When footage of an inferno engulfing Notre Dame Cathedral in Paris flashed across our news feeds on April 15, 2019, the world collectively gasped. What would Paris be without this iconic cathedral to anchor it?
One day later, the fire barely extinguished, $300 million was pledged to restore the nearly devastated 800-plus-year-old building. Before the end of the week, donation pledges had reached $1 billion and counting. People voted with their wallets: Sacred space matters.
Notre Dame Cathedral notwithstanding, it’s unlikely that we’ll see churches attempt to recreate the physical spaces of the past.
1. Using Big Data to Drive Design
Massive amounts of personal data—from facial recognition to detailed shopping history—is driving the marketplace. While many have raised concerns about how “big data” may be infringing on our privacy or transforming our democracy, some churches say there’s also ministry use in large amounts of aggregated data.
Some are turning to data analytics companies like Gloo to aggregate, analyze, and categorize consumer data. These churches are hoping to discover spiritual styles, motivations, and the strengths of both congregants and community members.
While many are still wary of these developments, churches in the next decade will lean more and more on big data to make decisions about their facilities. For instance, Community Christian Church, a suburban multisite church outside of Chicago, experimented with geofencing, a technology that allows companies to identify everyone who enters the church with a smartphone. Data companies can then track the footprint the church attendees leave behind based on their use of social media, online site visits and searches, and visits to other public destinations that also have geofencing.
“We learned that the issue people in our area struggle most with is marriage and parenting,” says Dave Ferguson, lead pastor of Community Christian Church’s 10 campuses. “One of the things we started to do annually as a result of this information is to host a conference focused on marriage and parenting. We open it up to the whole community, and a lot of people come who aren’t yet part of our church. Out of that conference, we also start all kinds of small groups, seminars, and other ways to help support their marriages and parenting.”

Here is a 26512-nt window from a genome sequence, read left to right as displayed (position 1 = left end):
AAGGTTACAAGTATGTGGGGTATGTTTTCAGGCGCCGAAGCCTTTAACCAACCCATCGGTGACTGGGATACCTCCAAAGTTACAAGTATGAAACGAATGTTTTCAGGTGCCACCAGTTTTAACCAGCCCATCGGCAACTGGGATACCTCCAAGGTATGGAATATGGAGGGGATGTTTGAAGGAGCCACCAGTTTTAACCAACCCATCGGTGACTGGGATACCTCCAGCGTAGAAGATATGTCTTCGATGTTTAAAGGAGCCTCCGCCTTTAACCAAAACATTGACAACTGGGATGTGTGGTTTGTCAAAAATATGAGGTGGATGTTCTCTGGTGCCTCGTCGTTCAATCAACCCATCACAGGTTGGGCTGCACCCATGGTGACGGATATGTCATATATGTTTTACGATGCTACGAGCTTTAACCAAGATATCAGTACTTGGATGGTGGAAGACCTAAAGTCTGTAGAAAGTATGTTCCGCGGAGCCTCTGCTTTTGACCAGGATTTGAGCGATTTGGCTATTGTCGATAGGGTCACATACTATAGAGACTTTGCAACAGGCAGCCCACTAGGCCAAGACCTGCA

In an earlier CT article on Crossroads Church, Brian Tome, lead pastor of Crossroads’s 14 locations in and around Cincinnati, discussed similar ways his church collects data on its worshipers.
The church’s app streams worship services to locations across the US, acting as a data-driven feasibility study for possible new campuses. If more than 100 people convene regularly in a certain location to watch the livestream, Crossroads evaluates if it should begin providing on-location resources in that region.
In January, the newest Crossroads campus opened in one of the outlying Cincinnati regions where the staff had seen growing interest, and 8,000 people showed up the first weekend. To expand beyond the Midwest, Crossroads will continue to rely on technology to gather data—as well as its two full-time market researchers to crunch it.
2. Designing with Safety in Mind
In this heightened era of anxiety about active shooters and other safety concerns, churches will increasingly design their space with security in mind.
“You want to design churches that are inviting, hospitable, and safe,” says Tim Miller, president of LionHeart International Services Group and director of security at Christ Fellowship Church in West Palm Beach, Florida. “This can be a challenge. Pastors aren’t thrilled about having to enact security measures; they’re hoping the church doesn’t turn into an armed camp.”
“Security is the number one conversation churches want to have with us when we’re discussing a remodel or building project where kids’ space is addressed,” says Greg Snider, account executive for Aspen Group. “If first-time attendees bring their kids to church and they don’t feel assured that the nursery and kids’ ministry area are built with safety and security in mind, they are not likely to return.”